Northern Wyoming Daily News - Serving the Big Horn Basin for over 100 years

By Karla Pomeroy
Editor 

Community colleges close after threats

 

September 23, 2016



WORLAND —Northwest College students received an alert Thursday shortly after lunch that the campus was on lockdown, classes were cancelled and students were to return to the dormitories.

According to the Wyoming Office of Homeland Security press release, Thursday morning, the Wyoming Office of Homeland Security received notice of an anonymous email with threats made against state facilities, schools statewide and the Cheyenne Regional Airport. Several other states have received similar emails.

The Wyoming Office of Homeland Security has shared this email information with the appropriate authorities. If any information develops validating the threat, the appropriate parties will be immediately notified.

NWC freshman Hannah Vigil of Worland said she received an alert text from NWC at 12:25 p.m. The text mentioned the lock down but not the threats. She said part of the NWC system also includes an automated call, which she received a few minutes later.

Vigil said she wasn’t in class at the time but in her dorm when she got the text. She went out to find her roommates to see if they got the text and then they all heard the alert over the loud speaker on campus.

The alerts sent students to the website for updated information. The front page of the site said, “Alert: This is not a drill: Late this morning, a bomb threat for schools and governmental buildings statewide was received. As a precautionary measure, all Wyoming community college presidents are closing their campuses and canceling classes for today. Employees should leave the campus immediately. Resident students should go to their respective residence halls where sweeps are being done of the buildings and in the DeWitt Student Center.”

Other community colleges has similar announcements on their website. Western Wyoming Community College issued an official release stating, “President Karla Leach issued the order to cancel classes and vacate buildings at Western at about 12:20 p.m.”

According to the release, “Although we are not aware of any specific threat involving any of Western’s locations, we felt that the appropriate action was to close our locations and await further word from the State,” said Dr. Philip Parnell, Vice President for Student Success Services. “Our first priority is the safety and security of our students, faculty and staff, and given the information provided to us by Governor Matt Mead’s office and the Department of Homeland Security, we believed this was the right action to take.”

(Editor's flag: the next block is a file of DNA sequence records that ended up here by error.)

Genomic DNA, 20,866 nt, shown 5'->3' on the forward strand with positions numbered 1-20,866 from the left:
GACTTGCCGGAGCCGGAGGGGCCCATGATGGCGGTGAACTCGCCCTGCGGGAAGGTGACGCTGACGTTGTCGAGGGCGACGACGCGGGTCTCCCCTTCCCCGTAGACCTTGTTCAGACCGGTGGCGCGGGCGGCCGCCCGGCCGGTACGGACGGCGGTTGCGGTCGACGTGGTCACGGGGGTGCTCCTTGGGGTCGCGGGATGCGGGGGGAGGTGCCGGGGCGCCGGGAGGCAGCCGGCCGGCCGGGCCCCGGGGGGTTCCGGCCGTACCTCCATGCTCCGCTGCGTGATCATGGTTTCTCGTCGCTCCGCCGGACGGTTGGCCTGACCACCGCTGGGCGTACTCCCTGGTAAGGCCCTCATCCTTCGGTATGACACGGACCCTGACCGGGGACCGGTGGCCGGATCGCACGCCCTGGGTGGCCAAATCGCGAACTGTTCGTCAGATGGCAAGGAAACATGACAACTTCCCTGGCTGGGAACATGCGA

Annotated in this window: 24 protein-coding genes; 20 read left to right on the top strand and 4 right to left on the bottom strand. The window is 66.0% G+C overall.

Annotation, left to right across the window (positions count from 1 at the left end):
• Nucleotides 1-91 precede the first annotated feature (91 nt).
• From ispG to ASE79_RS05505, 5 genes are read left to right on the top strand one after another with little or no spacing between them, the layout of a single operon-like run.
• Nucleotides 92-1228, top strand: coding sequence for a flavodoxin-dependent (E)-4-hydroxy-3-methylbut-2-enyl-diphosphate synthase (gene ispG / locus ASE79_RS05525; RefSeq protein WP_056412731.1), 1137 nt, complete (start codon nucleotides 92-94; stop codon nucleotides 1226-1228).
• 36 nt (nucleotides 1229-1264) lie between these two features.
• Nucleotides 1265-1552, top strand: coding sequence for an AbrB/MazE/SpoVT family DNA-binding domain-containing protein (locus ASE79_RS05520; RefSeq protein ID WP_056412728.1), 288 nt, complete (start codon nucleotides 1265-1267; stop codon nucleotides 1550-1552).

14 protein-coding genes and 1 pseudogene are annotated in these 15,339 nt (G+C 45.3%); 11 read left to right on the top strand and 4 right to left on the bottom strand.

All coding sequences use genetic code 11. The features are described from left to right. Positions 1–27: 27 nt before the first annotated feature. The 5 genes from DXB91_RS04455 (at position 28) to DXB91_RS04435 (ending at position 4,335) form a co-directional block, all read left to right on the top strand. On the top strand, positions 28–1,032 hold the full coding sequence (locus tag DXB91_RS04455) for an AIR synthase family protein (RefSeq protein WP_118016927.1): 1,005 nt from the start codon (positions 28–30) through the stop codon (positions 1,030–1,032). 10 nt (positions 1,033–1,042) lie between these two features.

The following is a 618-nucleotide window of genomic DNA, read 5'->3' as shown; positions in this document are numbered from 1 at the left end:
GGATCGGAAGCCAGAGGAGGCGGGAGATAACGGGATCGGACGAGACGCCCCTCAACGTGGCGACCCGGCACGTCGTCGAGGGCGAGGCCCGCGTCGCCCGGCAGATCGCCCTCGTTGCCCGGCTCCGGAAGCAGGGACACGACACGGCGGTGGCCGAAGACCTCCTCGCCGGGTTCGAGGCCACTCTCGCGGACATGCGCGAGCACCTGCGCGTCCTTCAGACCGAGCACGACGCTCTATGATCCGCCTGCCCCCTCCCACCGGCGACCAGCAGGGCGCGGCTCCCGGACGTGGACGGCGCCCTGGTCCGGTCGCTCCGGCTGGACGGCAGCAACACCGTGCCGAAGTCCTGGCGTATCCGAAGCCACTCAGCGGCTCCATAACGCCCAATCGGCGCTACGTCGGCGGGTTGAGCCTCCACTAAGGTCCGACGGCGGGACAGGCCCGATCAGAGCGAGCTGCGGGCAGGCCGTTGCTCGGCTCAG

At NWC, Vigil said when she first got the text she thought maybe it was as drill, until she went to the website.

“It’s kind of scary,” Vigil said when contacted in her dorm room Thursday afternoon. “We’re still on full lockdown,” she said about 1:45 p.m. “We’re all just here waiting for news.”

Shortly after speaking with Vigil, an update appeared on the NWC website stating the temporary lock-in of residence halls was lifted and dining facilities were reopened. NWC’s campus and NWC Cody Center remained closed. Normal campus activity resumes this morning.

Local schools

Washakie County School District No. 1 was notified of the anonymous threat via email from Washakie County Homeland Security and Emergency Management director Mike Orona.

District Business Manager Jack Stott said the email was the official release from HLS.

“We’ve been in contact with local law enforcement. They’ve communicated to us that they have no reason for credible threats in Washakie County. Also Homeland Security has indicated the same,” Stott said.

He said law enforcement was going to increase their presence in the schools.

“We are proceeding with operations as usual,” he said.

Parents were notified of the threat via the district’s alert system.

According to Worland Chief Gabe Elliott, “Law enforcement has been working with Washakie County School Districts No. 1 and No. 2, and have deemed there are no credible or specific threats for Washakie County.”

Big Horn County School District No. 1 went into a lock-out in all three school buildings in Basin and Manderson, according to Superintendent Dave Kerby. Kerby said the lock out, with restrictive movement, went into effect about 1:20 p.m. and was called off about 1:45 p.m. after they were notified that the threat was “no longer a viable threat.”

For Hot Springs County School District No. 1, classes continued but Business Manager Chauncy Johnson said parents were notified through the district’s alert system and Facebook page about the threat and that classes were continuing as normal.

He said the district did mobilize the transportation group and had them on standby in case anything escalated so the district would be ready to respond.

He said when they realized from state officials and law enforcement that they didn’t believe it was as credible threat “we decided to continue to run our classes but to be ready in case we needed to mobilize students and get them out.”

UW

The University of Wyoming received notification of the threat. Chad Baldwin, associate vice president for communication and marketing, said, “We’ve been on heightened vigilance since receiving word from the Office of Homeland Security on this. We’ve continued with classes because the university was not directly threatened.” He added that other factors included the fact that multiple states were “threatened” as well as the fact that “it was deemed fairly quickly on as not a real credible threat.”

 
 

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